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Buying Guide: Eurorack Oscillators

Modular Synthesizer Oscillators from Make Noise, Xaoc, Bastl, Tiptop / Buchla, and More

Vaibhav Batra · 05/04/23

Oscillators sit at the heart of any modular rack. They are, almost always, the first in the chain of sound synthesis, unless you are using samplers as a sound source. They are one of the most important factors for defining your sound.

And what gives oscillators their sound? The kind of waveforms they can produce. And that is determined by the circuitry of the oscillator and the available controls for shaping the harmonics of the basic waveforms. The reason why a Moog’s saw wave sounds different from an Arturia saw wave is the underlying circuitry. The reason why a Tiptop Buchla 258t sounds different from a Bastl Pizza are the internal electronics, the available controls, and how they interact with each other.

Fortunately, we have come a long way from the earliest days of modular synthesis, where you were limited to basic waveforms and straightforward synthesis techniques. Today, there are oscillators that combine East Coast and West Coast principles and are capable of producing complex waveshapes. That isn’t to say, though, that straightforward oscillators don’t have their uses. Today, you simply have a lot more options to choose from.

In this guide, we have picked some of our favorite oscillators in the world of Eurorack modular synthesizers. Most of the oscillators in this guide are capable of producing complex, dynamic, and evolving tones. If you are looking to add more complexity to your sound palette, dive in and see what fits your vision, your rack space, and your budget.

Make Noise XPO: Stereo Prismatic Oscillator

Trust Make Noise to push the boundaries while making experimental more accessible. The brand takes a lot of its inspiration from West Coast-style synthesis, something which is evident in Maths, 0-CTRL, and its other popular modules. The inspiration is immediately noticeable in the all-analog XPO as well, a monophonic stereo oscillator that can do a lot. The analog oscillator has a total of 11 outputs—yes, you read that right—which includes five mono outputs and three pairs of stereo outputs. In mono outputs, you have your standard waveforms—sine, triangle, and saw—plus a spike waveform and a sub output, as well.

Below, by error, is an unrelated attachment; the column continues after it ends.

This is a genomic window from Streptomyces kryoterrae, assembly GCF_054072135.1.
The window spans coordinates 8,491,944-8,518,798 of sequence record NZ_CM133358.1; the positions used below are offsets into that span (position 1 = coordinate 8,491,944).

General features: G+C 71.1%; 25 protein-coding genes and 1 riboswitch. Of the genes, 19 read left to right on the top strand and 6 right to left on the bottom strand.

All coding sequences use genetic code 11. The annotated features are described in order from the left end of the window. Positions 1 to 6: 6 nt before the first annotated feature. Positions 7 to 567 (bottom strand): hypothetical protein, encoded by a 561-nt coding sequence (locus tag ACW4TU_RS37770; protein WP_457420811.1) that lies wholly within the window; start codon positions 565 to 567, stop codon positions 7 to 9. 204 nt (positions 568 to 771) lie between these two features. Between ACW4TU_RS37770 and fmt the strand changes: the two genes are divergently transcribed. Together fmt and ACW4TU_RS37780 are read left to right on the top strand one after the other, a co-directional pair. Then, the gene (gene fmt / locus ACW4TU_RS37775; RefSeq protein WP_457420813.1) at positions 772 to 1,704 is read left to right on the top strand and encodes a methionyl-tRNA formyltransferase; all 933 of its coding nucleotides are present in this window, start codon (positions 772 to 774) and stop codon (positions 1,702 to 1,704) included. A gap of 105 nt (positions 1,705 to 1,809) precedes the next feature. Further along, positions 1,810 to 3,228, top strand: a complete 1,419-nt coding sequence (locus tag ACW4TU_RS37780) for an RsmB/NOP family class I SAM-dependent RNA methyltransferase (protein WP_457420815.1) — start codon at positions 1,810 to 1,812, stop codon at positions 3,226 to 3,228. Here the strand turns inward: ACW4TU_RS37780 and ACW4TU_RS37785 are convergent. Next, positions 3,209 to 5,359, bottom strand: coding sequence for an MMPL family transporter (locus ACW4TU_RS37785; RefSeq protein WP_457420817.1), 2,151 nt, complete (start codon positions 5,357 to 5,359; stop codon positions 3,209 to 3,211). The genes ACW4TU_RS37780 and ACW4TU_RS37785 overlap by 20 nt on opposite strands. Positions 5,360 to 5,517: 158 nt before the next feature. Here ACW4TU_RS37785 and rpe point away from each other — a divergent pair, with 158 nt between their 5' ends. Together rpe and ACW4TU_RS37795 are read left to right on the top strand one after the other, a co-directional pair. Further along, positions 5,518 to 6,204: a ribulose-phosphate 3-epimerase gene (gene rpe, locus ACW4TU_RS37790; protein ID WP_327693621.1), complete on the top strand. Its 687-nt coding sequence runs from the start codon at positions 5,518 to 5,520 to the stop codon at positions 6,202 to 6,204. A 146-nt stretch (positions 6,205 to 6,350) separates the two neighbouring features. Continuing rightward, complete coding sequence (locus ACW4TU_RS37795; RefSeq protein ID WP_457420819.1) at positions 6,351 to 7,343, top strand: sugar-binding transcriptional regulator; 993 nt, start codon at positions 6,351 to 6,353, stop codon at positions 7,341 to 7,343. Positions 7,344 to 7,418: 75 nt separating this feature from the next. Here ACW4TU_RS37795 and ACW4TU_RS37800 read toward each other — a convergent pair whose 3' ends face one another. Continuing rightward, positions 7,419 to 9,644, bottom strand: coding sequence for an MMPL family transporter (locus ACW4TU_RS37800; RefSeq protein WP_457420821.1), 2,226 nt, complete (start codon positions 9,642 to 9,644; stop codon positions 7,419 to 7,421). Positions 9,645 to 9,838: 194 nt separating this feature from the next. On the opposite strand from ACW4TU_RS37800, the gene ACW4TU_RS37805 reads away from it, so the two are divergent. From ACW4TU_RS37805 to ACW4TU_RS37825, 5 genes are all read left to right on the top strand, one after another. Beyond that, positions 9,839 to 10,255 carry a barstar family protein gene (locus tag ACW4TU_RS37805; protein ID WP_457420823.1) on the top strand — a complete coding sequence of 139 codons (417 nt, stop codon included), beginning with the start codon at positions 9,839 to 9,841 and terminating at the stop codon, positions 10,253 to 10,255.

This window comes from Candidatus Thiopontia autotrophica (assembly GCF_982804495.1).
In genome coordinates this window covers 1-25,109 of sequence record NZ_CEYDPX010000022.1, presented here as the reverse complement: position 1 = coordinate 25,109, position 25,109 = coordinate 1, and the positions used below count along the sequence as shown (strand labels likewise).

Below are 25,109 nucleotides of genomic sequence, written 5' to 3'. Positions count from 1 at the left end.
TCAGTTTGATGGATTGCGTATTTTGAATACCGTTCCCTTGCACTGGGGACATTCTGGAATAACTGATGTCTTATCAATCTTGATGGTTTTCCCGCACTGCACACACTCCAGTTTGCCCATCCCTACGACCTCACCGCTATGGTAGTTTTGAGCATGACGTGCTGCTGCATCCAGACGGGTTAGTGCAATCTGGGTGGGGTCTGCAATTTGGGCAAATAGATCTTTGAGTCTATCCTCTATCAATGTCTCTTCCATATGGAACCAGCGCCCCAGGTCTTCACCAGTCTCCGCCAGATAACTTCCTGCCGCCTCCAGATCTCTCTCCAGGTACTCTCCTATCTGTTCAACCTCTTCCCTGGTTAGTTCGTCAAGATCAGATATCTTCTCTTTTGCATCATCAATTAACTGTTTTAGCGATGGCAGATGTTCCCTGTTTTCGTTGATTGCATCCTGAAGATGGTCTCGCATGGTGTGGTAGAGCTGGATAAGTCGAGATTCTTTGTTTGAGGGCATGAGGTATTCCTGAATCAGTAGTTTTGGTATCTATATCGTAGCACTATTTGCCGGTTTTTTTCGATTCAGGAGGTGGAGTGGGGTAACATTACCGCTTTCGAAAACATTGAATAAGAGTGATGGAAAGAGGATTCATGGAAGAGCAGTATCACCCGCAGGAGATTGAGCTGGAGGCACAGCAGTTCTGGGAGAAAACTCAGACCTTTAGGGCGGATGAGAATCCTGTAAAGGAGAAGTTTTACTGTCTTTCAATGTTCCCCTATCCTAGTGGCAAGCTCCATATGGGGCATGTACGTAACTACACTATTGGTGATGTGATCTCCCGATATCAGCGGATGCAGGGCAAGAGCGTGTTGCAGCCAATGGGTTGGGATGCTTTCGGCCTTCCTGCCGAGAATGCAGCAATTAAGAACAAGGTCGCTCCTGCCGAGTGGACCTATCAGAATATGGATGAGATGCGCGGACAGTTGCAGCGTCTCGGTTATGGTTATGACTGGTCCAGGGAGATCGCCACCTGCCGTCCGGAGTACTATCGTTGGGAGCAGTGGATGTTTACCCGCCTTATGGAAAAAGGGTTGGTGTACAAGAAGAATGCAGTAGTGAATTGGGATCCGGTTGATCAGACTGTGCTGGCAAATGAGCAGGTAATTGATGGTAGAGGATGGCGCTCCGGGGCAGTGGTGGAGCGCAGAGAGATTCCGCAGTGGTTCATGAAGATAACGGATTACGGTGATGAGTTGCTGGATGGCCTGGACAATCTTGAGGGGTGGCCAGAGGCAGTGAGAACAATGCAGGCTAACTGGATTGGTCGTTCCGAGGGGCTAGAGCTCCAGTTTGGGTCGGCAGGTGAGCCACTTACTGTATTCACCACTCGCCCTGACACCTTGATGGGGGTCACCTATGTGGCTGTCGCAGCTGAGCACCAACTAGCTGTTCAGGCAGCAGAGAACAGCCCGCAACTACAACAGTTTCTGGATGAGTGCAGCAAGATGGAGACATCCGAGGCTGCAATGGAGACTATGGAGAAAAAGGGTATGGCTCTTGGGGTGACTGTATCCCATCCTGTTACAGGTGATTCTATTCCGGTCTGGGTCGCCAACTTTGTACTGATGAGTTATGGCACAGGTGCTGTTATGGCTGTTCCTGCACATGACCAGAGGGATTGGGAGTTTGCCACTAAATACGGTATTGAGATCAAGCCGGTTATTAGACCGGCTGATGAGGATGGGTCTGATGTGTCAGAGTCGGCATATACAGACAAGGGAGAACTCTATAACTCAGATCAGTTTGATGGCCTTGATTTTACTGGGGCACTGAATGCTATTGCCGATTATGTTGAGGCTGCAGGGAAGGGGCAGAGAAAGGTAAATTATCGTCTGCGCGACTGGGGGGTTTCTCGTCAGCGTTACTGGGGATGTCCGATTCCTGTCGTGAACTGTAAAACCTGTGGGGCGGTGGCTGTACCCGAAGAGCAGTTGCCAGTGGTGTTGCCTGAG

The stereo outputs are where Make Noise XPO really stands out. There is a pulse-width modulated square output, a variable waveshaping output that blends smoothly between a sine and a saw wave, and a wavefolding output in the stereo section. And there are separate CV inputs with individual attenuators for the left and right channels of the stereo section. You can choose to supply different control voltages to the left and right channels, or control both the channels of the stereo with just one CV source.

Speaking of CV capabilities, XPO goes all out in that department, too. There are two v/octave inputs. You can use them simultaneously for some gnarly FM, or use them separately for melody stacking and transposition. There is depth control for linear FM, which, by default, is normalled to the sub oscillator's output. Simply start turning the associated attenuator to get those harmonics-laden FM tones. There is also exponential FM via the pitch CV input, which works great with the usual CV sources—LFOs, sequencers, and envelopes, etc.